My point is that the notion of intent is not – or should not be – limited to the primary goal of the state’s policies. When the agents of the state can predict with relative certainty that a given prisoner, or some substantial fraction of all prisoners, will suffer a peculiarly brutal and demeaning form of attack, they cannot plausibly pretend innocence on grounds of not “intending” for it to happen.

4 comments:

MikeT said...

I always find it ironic when feminists jump in and wish this on others because they are in general the first to start a holy crusade against any rape perpetrated against a woman. Ironically, by not jumping in hard against the prison rape culture, they are in fact creating a place where we just accept rape as a given, which makes rape socially acceptable on some level. And let's face it, to a lot of people, prison rape is de fact socially acceptable. It is seen as just deserts, but I personally fail to see how two wrongs make a right.

Prison rape should automatically get any felon the death penalty. Stop, don't pass go. A guard catches you raping someone, you get sent to the gallows that afternoon in full view of every prisoner. Anyone on a misdemeanor charge automatically gets booked for another twenty five years without any legal right to parole for good behavior.

It has to be stopped. We cannot afford to tolerate something like this in the institutions that are supposed to be executing justice.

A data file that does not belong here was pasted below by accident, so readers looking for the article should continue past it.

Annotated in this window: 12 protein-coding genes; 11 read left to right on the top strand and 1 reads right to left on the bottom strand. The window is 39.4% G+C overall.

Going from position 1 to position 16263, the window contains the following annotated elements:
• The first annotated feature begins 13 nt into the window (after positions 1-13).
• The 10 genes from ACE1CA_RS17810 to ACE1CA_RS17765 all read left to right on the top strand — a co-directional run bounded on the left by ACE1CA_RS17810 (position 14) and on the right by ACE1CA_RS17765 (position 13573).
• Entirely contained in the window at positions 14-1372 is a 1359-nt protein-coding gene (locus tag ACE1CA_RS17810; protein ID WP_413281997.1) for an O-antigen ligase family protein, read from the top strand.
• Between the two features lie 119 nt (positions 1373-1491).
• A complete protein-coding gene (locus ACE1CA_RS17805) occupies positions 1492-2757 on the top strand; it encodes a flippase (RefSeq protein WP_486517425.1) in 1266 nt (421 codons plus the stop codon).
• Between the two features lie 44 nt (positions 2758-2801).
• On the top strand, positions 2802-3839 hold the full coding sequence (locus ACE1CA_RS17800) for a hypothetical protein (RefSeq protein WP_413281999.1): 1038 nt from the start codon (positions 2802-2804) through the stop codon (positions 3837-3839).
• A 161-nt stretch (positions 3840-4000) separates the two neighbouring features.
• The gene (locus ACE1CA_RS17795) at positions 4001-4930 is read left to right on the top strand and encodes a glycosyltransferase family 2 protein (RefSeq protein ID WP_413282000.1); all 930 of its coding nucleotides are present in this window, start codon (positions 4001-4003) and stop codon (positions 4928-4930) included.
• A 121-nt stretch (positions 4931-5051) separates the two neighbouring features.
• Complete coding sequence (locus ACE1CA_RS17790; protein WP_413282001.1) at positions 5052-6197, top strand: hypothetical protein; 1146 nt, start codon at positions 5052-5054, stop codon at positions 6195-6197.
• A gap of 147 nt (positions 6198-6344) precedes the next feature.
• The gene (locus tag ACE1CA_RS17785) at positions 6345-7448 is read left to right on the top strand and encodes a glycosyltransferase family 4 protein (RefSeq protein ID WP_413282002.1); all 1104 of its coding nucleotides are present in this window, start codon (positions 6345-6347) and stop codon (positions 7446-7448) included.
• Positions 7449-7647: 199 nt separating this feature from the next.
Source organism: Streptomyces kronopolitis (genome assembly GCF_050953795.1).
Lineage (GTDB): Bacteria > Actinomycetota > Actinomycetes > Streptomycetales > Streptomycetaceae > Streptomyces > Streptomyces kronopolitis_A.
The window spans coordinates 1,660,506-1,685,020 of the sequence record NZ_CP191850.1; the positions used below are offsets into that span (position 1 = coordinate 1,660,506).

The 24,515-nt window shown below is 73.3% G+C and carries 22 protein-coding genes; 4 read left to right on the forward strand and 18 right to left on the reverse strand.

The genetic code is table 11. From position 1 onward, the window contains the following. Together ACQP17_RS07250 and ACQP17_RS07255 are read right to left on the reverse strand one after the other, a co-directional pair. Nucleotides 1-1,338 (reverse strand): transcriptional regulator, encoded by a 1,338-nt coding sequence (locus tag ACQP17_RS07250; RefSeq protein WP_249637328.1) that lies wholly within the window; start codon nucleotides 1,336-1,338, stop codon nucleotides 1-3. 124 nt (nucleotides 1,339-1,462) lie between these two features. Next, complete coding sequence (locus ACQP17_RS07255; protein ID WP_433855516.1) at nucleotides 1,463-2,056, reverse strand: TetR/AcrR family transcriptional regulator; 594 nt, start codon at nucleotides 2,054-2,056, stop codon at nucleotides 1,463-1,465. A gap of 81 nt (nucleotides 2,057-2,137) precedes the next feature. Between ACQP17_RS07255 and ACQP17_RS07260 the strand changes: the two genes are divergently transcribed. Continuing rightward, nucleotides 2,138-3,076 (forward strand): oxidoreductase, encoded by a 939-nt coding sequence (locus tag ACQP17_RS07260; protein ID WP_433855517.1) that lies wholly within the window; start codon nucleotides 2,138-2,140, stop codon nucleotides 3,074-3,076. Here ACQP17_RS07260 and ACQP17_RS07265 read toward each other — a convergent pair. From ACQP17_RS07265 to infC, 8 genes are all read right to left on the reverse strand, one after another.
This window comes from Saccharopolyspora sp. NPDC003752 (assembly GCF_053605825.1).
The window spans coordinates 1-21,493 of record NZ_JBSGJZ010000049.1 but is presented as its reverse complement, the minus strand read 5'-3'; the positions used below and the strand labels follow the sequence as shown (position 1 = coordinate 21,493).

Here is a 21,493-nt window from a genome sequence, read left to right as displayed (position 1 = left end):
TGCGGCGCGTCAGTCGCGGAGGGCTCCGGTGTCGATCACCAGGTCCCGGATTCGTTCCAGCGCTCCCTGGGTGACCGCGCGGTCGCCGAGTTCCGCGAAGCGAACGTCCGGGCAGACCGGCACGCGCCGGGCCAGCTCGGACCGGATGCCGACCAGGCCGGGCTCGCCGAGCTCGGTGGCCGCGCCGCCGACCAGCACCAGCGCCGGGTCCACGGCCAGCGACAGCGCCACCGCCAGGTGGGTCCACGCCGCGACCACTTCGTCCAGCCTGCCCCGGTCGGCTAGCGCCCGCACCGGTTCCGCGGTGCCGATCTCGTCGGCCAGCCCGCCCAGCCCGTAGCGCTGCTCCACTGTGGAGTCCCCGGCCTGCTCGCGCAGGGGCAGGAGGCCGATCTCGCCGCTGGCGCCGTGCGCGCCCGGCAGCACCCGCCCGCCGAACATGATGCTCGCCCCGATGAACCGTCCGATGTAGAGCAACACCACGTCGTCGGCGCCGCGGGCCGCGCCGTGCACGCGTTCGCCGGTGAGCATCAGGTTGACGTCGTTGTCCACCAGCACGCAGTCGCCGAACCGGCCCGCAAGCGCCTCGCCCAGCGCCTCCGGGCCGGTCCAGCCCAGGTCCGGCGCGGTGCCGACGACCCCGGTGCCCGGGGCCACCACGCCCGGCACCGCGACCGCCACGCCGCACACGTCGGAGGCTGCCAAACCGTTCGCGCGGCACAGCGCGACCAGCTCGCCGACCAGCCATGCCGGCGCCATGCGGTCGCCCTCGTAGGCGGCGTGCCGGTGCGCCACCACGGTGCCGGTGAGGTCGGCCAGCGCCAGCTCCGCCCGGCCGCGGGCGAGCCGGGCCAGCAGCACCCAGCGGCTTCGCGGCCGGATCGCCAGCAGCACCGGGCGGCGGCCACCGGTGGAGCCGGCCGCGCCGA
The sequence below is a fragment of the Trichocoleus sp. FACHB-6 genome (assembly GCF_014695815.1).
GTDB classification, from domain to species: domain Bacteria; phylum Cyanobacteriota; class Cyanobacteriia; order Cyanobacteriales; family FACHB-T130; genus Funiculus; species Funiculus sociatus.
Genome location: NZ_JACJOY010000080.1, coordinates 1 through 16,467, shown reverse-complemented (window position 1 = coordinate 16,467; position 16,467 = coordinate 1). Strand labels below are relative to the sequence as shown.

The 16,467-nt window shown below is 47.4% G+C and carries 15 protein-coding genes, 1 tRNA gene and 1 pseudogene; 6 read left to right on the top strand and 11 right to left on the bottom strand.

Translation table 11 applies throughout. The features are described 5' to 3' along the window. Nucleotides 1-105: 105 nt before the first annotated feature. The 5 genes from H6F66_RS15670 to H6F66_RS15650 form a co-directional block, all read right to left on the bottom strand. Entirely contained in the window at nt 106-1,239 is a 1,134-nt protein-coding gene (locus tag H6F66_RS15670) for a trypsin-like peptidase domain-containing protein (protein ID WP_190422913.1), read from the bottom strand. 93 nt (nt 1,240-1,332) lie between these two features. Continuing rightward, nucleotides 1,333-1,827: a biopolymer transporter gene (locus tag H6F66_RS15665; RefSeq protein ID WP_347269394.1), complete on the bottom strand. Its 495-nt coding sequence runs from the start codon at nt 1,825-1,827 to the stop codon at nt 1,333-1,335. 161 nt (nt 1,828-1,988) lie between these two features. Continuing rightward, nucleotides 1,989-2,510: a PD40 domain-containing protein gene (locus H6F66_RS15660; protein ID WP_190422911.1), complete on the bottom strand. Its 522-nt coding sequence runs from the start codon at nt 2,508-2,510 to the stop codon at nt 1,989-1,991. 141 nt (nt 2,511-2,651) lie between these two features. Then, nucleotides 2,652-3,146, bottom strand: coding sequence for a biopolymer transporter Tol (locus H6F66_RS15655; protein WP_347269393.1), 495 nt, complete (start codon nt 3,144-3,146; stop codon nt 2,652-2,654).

Anonymous said...

I see both sides of the argument. Do I agree with prison rape? No. I might even be biased to take sides with miket, because rape done to either sex takes away life, whether emotionally or physically. On the other hand, perhaps even the threat of getting raped in prison would keep a person out of prison in the first place. I guess it's kind of a back door to justice. Is it right that rape occurs in prisons and is not punished? No, but in addition to having the majority of your rights taken away, the threat of rape would keep you good.

I'm not sure if I agree with the saying in the military "Taking you out to the woodline." What it means is if you beat your wife, kids, dog, etc. and the MP's are at your door, not only will your commander hear about it, he will take measures into his own hands to make sure it never happens again. This is done by making sure that the powers-to-be, when on a field training exercise, take the soldier out to the woodline and proceed to beat the living tar out of him without showing any bruises. The threat of this happening to a soldier is generally enough to keep him on the straight and narrow. Is is right? No, but it's very effective. I've been on military installations wherein the woodline discipline is common practice, and installations wherein it is frowned upon. There is a huge increase of domestic disturbances on military installations that do not have so-called woodline discipline.

Anonymous said...

I disagree with the previous anonymous poster's opinion that "perhaps even the threat of getting raped in prison would keep a person out of prison in the first place". It seems that it is commonly known in this country that prison rape happens, and yet we don't seem to have a reduction in crime. This is probably because criminals assume they will not be caught and imprisoned.

Anonymous said...

http://www.justdetention.org/

Just Detention used to be called Stop Prison Rape.

This gives part of their story:

http://www.rapeis.org/activism/prison/prison.html

You wnat this to stop, become part of a solution...